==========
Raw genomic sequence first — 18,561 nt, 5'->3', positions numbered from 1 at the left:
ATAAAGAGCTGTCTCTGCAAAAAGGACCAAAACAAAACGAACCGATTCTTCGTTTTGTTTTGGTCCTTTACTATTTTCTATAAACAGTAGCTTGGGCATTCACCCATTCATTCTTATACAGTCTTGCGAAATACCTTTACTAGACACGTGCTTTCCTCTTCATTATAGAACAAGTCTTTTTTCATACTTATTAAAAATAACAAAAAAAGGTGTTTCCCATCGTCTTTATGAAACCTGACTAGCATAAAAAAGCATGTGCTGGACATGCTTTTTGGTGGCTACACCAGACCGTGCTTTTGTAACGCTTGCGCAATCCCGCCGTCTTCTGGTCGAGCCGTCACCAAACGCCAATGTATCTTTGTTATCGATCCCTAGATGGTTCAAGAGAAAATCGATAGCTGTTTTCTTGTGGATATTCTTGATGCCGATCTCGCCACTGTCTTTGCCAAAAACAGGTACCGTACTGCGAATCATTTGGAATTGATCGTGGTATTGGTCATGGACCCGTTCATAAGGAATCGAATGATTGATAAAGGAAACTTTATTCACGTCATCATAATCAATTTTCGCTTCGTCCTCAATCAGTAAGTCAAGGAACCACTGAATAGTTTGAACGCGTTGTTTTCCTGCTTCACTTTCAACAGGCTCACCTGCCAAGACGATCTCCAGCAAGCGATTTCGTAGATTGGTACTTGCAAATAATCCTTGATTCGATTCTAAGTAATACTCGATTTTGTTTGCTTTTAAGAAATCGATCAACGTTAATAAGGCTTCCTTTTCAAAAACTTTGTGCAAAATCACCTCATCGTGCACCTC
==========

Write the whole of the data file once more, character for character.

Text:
Raw genomic sequence first — 18,561 nt, 5'->3', positions numbered from 1 at the left:
ATAAAGAGCTGTCTCTGCAAAAAGGACCAAAACAAAACGAACCGATTCTTCGTTTTGTTTTGGTCCTTTACTATTTTCTATAAACAGTAGCTTGGGCATTCACCCATTCATTCTTATACAGTCTTGCGAAATACCTTTACTAGACACGTGCTTTCCTCTTCATTATAGAACAAGTCTTTTTTCATACTTATTAAAAATAACAAAAAAAGGTGTTTCCCATCGTCTTTATGAAACCTGACTAGCATAAAAAAGCATGTGCTGGACATGCTTTTTGGTGGCTACACCAGACCGTGCTTTTGTAACGCTTGCGCAATCCCGCCGTCTTCTGGTCGAGCCGTCACCAAACGCCAATGTATCTTTGTTATCGATCCCTAGATGGTTCAAGAGAAAATCGATAGCTGTTTTCTTGTGGATATTCTTGATGCCGATCTCGCCACTGTCTTTGCCAAAAACAGGTACCGTACTGCGAATCATTTGGAATTGATCGTGGTATTGGTCATGGACCCGTTCATAAGGAATCGAATGATTGATAAAGGAAACTTTATTCACGTCATCATAATCAATTTTCGCTTCGTCCTCAATCAGTAAGTCAAGGAACCACTGAATAGTTTGAACGCGTTGTTTTCCTGCTTCACTTTCAACAGGCTCACCTGCCAAGACGATCTCCAGCAAGCGATTTCGTAGATTGGTACTTGCAAATAATCCTTGATTCGATTCTAAGTAATACTCGATTTTGTTTGCTTTTAAGAAATCGATCAACGTTAATAAGGCTTCCTTTTCAAAAACTTTGTGCAAAATCACCTCATCGTGCACCTC